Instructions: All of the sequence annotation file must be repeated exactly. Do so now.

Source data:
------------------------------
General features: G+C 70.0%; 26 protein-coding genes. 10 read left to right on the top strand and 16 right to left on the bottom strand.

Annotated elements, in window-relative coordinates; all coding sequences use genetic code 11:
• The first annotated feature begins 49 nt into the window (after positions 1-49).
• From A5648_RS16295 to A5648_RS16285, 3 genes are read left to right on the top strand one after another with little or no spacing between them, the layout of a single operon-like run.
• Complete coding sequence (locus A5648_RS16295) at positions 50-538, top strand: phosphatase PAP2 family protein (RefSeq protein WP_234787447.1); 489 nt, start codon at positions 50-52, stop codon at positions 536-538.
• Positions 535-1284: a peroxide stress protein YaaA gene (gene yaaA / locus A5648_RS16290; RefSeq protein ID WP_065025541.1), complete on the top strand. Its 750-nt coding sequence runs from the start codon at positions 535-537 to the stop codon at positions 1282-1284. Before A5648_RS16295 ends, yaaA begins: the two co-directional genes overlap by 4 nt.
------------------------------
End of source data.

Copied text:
General features: G+C 70.0%; 26 protein-coding genes. 10 read left to right on the top strand and 16 right to left on the bottom strand.

Annotated elements, in window-relative coordinates; all coding sequences use genetic code 11:
• The first annotated feature begins 49 nt into the window (after positions 1-49).
• From A5648_RS16295 to A5648_RS16285, 3 genes are read left to right on the top strand one after another with little or no spacing between them, the layout of a single operon-like run.
• Complete coding sequence (locus A5648_RS16295) at positions 50-538, top strand: phosphatase PAP2 family protein (RefSeq protein WP_234787447.1); 489 nt, start codon at positions 50-52, stop codon at positions 536-538.
• Positions 535-1284: a peroxide stress protein YaaA gene (gene yaaA / locus A5648_RS16290; RefSeq protein ID WP_065025541.1), complete on the top strand. Its 750-nt coding sequence runs from the start codon at positions 535-537 to the stop codon at positions 1282-1284. Before A5648_RS16295 ends, yaaA begins: the two co-directional genes overlap by 4 nt.